JAKE: Quark, listen. I'm working on a crime novel but I've hit a wall in my writing. It's not truthful anymore. Phony, artificial. I'm having trouble creating real, flesh and blood characters, especially nefarious ones. If you could just let me just watch and listen as you pull off whatever it is you're going to pull off, it could really help me out. You could give me insight. I could even model my lead character after you.
QUARK: Lesson number one. No one involved in an extralegal activity thinks of themselves as nefarious.
QUARK: I'm a businessman, okay? Now, if you're interested in learning more about my business, I think that could be arranged.
All the villains in most Super Sentai series, though, like the above mentioned Kamen Rider, the newer series tend to have more human villains who don't see themselves as evil.
To note an exception: Choujuu Sentai Liveman, which had villains who believed that they were doing what was right, and their leader, Great Professor Bias, not using them and even encouraging them. Though Bias becomes much worse at the end, when he reveals that he's been using all of the villains save the completely loyal robot Gash from the start. And he still averts this because he believes that he has the right to brainwash everyone and be immortal, not thinking himself evil.
The Barbaric Machine Clan Gaiark from Engine Sentai Goonger are a strange example. While their members blatantly and frequently mention they represent several branches of pollution, the reason they pollute isn't For the Evulz, but rather because their species requires a polluted environment to survive. Their Big Bad plays this trope straight, as he proclaims himself to be Crime Minister instead of Prime Minister.
In one of the Kaizoku Sentai Gokaiger movies, all the friendly Super Sentai monsters from over the years are found in and sprung from the villains' dungeon; they were locked up for betraying evil and becoming good.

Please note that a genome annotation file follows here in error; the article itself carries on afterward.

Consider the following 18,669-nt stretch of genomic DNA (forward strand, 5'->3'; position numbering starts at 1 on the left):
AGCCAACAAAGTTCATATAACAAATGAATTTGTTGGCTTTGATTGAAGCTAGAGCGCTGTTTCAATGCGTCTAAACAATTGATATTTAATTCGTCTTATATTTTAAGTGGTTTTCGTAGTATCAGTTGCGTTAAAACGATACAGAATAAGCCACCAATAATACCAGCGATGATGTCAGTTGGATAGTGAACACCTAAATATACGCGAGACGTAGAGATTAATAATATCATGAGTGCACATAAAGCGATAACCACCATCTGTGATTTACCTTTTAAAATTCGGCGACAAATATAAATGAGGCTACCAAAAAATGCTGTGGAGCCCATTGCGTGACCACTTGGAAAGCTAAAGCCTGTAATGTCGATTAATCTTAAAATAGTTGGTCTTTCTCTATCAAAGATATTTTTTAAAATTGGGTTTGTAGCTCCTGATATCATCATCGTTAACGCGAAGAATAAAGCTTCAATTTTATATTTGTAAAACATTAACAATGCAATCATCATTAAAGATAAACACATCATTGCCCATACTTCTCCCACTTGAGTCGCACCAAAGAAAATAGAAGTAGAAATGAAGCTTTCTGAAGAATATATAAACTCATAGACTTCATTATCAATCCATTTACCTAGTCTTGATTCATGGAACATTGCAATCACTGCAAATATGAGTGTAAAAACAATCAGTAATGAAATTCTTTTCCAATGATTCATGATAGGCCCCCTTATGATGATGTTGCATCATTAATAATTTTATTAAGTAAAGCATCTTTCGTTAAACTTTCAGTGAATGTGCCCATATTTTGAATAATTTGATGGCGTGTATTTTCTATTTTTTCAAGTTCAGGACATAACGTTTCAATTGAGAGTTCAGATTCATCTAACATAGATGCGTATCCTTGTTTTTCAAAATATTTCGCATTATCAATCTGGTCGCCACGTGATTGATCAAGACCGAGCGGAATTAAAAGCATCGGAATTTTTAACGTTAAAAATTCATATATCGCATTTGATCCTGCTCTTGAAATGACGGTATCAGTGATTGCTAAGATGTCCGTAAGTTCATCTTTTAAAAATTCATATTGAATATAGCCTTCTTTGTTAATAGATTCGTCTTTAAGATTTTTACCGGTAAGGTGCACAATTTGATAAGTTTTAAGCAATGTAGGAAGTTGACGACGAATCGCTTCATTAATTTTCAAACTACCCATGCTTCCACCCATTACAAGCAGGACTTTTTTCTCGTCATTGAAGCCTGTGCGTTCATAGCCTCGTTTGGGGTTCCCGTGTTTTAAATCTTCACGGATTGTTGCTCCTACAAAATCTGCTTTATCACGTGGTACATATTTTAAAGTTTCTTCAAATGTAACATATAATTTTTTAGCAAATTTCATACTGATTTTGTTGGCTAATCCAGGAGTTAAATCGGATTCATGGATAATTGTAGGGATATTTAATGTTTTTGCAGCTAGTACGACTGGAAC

Alex Russo in Wizards of Waverly Place. Whenever someone refers to her as evil, dark, or scary, she just grins and/or giggles. She actively encourages her Cool Loser status at school and deliberately provokes fights with her brother, Justin, because "that's how things are supposed to be".
Soap Operas in general tend to have at least one.
The archetype of the male villain is a extremely rich man who is either the president or a high rank in a huge company of sorts. He is married to his job. When he's not working, he is either abusing his family or developing evil schemes to mess with everyone else. Whenever he appears and is about to mess with someone, ominous music will start playing. He's meant to be hated by the audience, but if he doesn't get enough attention, he might go through a life-changing event in which he becomes poor, starts wearing light-colored clothing, and becomes one of the hero or heroine's allies.
The female archetype is a leech off of her extremely rich husband, who is either another card-carrying villain or the personification of good and completely oblivious to his wife's malice. Instead of being addicted to work, she tends to dedicate herself to manipulating and abusing everyone around her. Extremely possessive. If her husband is the stereotypical good guy, she will always be betraying him with a buff man who is as evil as herself and is there to fulfill her never-ending lust. Rarely goes through the life-changing events that might happen with the male villain, but enough disapproval of the audience might result in a Tragic Past being revealed.
Bela Talbot is well aware that she's bound for Hell and doesn't really care, at least until her Deal with the Devil comes due.
Crowley: Patience is not one of my virtues. Well, I don't have any virtues, but if I did, I'm sure patience wouldn't be one.
Gordon Walker starts out as a Knight Templar, but becomes this after becoming a vampire, since he still refuses to believe that something that's not human could be anything other than pure evil.
We see where Crowley gets it from in "Inside Man".
Dean: Rowena! What's a nice girl like you doing in a place like this? Oh, did I say "nice girl"? I meant "evil skank." Rowena: You say that like it's an insult.
Lucifer was portrayed as a Knight Templar originally, but he seems to have become this some time between "Swan Song" and "The Devil In The Details", as he openly acknowledges in the latter that he's "not the good guy."
Metatron freely admits that his personality is "an absolute piece of garbage".
In Westworld, The Man in Black believes that the park is missing a villain. As a result, he styles himself as the ultimate villain who uses Westworld to indulge in his most depraved desires.